India: Spike in oil price 'breaking our back', says EAM Jaishankar

Russian oil, which comprised just 0.2% of the country's overall overseas imports, has now jumped over 50 times; makes up 10%


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Published: Wed 28 Sep 2022, 1:54 PM

India is deeply concerned over the spike in the price of oil due to the Russia-Ukraine conflict and it is "breaking our back," External Affairs Minister S Jaishankar has said.

On Tuesday, addressing a joint press conference with US Secretary of State Antony Blinken after holding bilateral talks, Jaishankar said that there was a very deep concern among developing countries about how their energy needs were addressed.

Speaking about the Russia-Ukraine war, he said:

"We have taken the position privately, publicly, confidentially and consistently that this conflict is not in anybody's interest", and the best way forward is to return to dialogue and diplomacy, he said.

"Look, we have concerns about the price of oil but we are a $2,000 per capita economy. When the price of oil is breaking our back, it's our big concern," he said.

Jaishankar was responding to a question on a price cap on Russian oil, as initiated by the G7 countries.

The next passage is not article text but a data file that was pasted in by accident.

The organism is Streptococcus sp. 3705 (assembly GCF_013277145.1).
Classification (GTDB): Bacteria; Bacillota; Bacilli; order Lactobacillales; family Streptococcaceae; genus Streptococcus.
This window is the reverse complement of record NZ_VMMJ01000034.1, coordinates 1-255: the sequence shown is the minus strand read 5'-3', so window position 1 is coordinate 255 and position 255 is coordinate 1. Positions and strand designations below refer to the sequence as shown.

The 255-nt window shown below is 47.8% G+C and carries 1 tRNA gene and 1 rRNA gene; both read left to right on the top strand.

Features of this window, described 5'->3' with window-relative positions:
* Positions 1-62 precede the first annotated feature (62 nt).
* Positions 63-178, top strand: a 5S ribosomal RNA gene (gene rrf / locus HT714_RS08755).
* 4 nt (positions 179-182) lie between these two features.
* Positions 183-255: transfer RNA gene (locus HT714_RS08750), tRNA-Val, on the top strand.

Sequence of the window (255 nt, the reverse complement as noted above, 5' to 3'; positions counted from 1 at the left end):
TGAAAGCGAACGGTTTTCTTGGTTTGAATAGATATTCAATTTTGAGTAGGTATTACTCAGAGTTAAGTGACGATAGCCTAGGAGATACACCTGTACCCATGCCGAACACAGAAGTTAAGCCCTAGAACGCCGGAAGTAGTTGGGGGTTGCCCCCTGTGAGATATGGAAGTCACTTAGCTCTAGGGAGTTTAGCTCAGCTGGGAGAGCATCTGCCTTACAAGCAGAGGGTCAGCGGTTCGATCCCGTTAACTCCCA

"In the past whenever we have been able to contribute something, we have been open to it ... Right now there are some issues," he said.

"You have to understand that in the last few months the energy markets are already under very great stress. Countries in the global south have found it difficult to compete for limited energy, not just in terms of escalating pricing but often in terms of availability."

"Our concern right now is that energy markets already under stress must soften up. We would judge any situation frankly by how it affects us and other countries in the global south. There is a very deep concern among developing countries about how their energy security needs are addressed or not," explained Jaishankar.

Russian oil made up for just 0.2 per cent of all oil imported by India prior to the Ukraine war. Since April, India’s crude oil imports from Russia have jumped over 50 times, due to which it now makes up for 10 per cent of India's crude imports.

The Western countries are gradually bringing down their energy purchases from Russia following its attack on Ukraine.

With sanctions imposed by Western nations making a scant impact on Russia, the G-7 countries and the European Union have mulled an oil price cap on Russian crude and refined products, so as to limit the Kremlin's revenues and ability to fund the Ukraine war.


The US has asked India to join the coalition to cap the prices of Russian oil, but New Delhi has said it would "carefully examine" the proposal before taking any decision.

On another question about India buying military equipment from Russia, Jaishankar noted that "where we get our military equipment and platforms from, that is not an issue, which is a new issue or an issue which has particularly changed due to geopolitical situations."

"We look at possibility across the world. We look at the quality of technology, the quality of capabilities and the terms at which particular equipment is offered. We exercise a choice which we believe in our national interest."

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